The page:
8 "Indian" Dishes No One Eats in India
Indian food is one of the most popular cuisines in the United States. It consistently ranks among the top 10 most popular types of food from overseas, according to Parade, and is often among the top five most popular cuisines in many parts of America, according to Chef's Pencil. Here's the sticky widget: those "Indian" foods you love so well? Many of them may not be all that Indian at all.
Many dishes are treated as arising from a given cuisine when the origin can be traced far from the culture with which they're associated. Some dishes are indeed brought along by emigres but change and evolve over the years. Other "foreign" foods are created both in and for the countries in which they gain popularity. Still, other dishes are hybrids or fusions of traditional foods and new spins. Given all the above, here are eight so-called "Indian" dishes they don't eat in India.
Plus, check out 6 "Mexican" Dishes No One Eats in Mexico.
Rajma dal is, according to The Spruce Eats, a tasty Indian vegetarian curry dish that's great over rice and served with pickled vegetables. However, according to BuzzFeed, "there's no such thing as 'Rajma Dal,' in India." There's a similar dish, but it's just called "rajma," and it does not use the kidney beans usually found in the Westernized take on the meal.
Chicken Tikka Masala
You will find chicken tikka masala on the menu at many restaurants in India, but if you take a close look at your surroundings, you'll find that said restaurants predominately cater to tourists. This is not an Indian dish, having actually been created in Glasgow, Scotland in the early 1970s, according to India Times. That said, it's delicious stuff, so enjoy it no matter where you find it.
Lamb Vindaloo with Potatoes
You will find vindaloo dishes in India. You will find dishes featuring lamb meat there, too. And you may even find lamb vindaloo served at some restaurants and in some homes. But the origins of the dish are Portuguese, not traditionally Indian, and the dish served in America with added potatoes is entirely inauthentic.
Created in the 1950s in New Delhi, butter chicken is another of those tourist trap dishes that you'll find in restaurants in busy cities and resort towns everywhere, but will hardly ever see in a restaurant catering to locals or prepared in private homes, via The India Trip. This is not to say it's not a tasty food that is popular around much of the globe.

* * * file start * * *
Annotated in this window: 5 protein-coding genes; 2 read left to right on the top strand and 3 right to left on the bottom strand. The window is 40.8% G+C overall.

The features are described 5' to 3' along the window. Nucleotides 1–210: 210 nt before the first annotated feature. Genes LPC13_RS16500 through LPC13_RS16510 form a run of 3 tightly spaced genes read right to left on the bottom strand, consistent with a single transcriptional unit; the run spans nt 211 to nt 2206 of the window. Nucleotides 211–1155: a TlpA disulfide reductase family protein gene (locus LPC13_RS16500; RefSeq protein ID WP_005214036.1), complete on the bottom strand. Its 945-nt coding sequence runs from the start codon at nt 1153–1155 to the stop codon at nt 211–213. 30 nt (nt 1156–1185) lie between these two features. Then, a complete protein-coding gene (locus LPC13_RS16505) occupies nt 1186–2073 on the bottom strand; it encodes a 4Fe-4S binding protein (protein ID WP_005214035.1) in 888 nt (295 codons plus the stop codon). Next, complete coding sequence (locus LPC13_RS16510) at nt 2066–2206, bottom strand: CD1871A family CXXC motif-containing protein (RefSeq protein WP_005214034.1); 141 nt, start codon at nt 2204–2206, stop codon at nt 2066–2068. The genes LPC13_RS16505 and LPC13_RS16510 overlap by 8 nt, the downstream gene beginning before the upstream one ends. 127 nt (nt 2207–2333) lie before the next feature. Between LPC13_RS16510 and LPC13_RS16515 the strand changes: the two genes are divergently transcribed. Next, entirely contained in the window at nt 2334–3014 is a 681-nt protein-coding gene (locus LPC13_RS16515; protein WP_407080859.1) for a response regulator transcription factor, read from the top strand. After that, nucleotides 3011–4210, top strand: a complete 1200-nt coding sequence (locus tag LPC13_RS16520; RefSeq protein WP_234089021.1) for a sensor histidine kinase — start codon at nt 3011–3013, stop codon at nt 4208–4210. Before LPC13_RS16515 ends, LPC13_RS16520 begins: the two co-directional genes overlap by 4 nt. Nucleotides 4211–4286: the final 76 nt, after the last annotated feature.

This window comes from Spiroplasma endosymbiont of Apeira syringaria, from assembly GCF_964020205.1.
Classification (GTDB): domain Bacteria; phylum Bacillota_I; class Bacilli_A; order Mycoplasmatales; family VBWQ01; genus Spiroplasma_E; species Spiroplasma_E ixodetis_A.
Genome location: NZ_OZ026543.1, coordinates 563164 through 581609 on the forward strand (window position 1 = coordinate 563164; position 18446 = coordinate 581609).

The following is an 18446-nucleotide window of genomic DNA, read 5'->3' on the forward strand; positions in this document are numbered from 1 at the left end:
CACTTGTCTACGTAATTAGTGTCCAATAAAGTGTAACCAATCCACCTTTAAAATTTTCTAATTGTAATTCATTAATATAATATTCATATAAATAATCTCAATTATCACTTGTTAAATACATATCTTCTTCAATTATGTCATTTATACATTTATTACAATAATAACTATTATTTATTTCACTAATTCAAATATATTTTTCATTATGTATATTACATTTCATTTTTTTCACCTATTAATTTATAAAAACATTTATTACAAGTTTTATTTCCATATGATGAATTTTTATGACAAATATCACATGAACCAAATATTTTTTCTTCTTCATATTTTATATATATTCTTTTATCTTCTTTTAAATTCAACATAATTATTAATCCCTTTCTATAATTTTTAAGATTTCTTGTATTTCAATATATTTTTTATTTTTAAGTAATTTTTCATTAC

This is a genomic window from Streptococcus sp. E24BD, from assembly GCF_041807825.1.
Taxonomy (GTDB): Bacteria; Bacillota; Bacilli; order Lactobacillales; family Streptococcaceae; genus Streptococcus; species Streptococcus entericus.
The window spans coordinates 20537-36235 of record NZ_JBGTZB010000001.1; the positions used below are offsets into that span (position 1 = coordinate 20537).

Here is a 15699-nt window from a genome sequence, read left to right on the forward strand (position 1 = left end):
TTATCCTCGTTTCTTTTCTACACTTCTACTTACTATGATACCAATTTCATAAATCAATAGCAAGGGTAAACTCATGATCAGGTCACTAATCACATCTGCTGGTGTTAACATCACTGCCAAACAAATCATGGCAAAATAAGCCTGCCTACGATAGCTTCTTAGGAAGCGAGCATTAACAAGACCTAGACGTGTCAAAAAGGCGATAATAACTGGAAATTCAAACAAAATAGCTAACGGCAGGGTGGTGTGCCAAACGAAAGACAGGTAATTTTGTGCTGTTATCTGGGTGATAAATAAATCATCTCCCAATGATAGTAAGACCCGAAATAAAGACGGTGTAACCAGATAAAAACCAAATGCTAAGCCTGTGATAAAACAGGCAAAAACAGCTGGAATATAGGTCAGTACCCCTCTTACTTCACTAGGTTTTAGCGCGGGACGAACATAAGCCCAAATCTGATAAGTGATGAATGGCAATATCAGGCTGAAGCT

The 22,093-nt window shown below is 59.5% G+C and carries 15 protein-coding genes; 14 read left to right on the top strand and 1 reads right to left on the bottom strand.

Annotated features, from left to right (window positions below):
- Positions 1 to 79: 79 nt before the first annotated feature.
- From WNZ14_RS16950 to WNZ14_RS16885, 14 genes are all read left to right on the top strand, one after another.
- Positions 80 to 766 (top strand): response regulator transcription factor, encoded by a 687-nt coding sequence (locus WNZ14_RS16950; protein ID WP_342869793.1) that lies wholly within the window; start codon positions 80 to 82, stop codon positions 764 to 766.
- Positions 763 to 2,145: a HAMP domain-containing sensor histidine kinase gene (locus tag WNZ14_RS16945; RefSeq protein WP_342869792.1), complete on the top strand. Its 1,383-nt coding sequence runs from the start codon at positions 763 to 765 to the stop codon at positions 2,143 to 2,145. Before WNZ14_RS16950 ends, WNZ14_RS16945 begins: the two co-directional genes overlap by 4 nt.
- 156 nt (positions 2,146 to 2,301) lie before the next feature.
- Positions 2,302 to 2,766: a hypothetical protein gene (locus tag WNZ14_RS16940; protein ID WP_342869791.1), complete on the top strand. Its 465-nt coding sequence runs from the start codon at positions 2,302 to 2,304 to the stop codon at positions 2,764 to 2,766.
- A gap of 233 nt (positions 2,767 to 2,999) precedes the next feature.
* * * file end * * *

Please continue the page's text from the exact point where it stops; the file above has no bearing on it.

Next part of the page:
Samosas are popular all over India, but the type of samosa you may know and love is likely quite different from those eaten there. If your preferred samosa has meat inside that flaky, delightful crust, then it's not the genuine article. According to The Better India, a traditional samosa is a vegetarian affair, with peas, onions, chilies, and spices playing the lead roles, ingredient-wise.
Though you can find recipes for Jaipur vegetables spread across the internet and you can buy a bag of mixed, spiced veggies labeled "Jaipur Vegetables" from Trader Joe's, there's really no such dish known as such in India at all, says BuzzFeed. This is the equivalent of someone loading a bunch of Southwestern veggies and spices into a bag and calling it "Santa Fe Vegetables." It sort of makes sense, in other words, but it's not authentic at all.
Curry is a dish created with myriad spices and seasonings, but to be clear it is a type of dish, not a specific dish at all, via Delish. If you have ever simply ordered "the curry," it was the invention of a chef, not the flavor of a county's cuisine. According to Love Food, the dish you get when you ask for curry has little to do with classic Indian food, where each region and in fact even each family may have its own unique take on the food.
Palak paneer is eaten and enjoyed in India, and the dish has probably been around since the late 1800s. However, the version of palak paneer you eat in America is unlike what you would be served in India. Diners outside of India tend to get a palak paneer with a hefty dose of heavy cream, an ingredient not on the menu in Indian dishes.
A previous version of this article was originally published on Mar 18, 2022.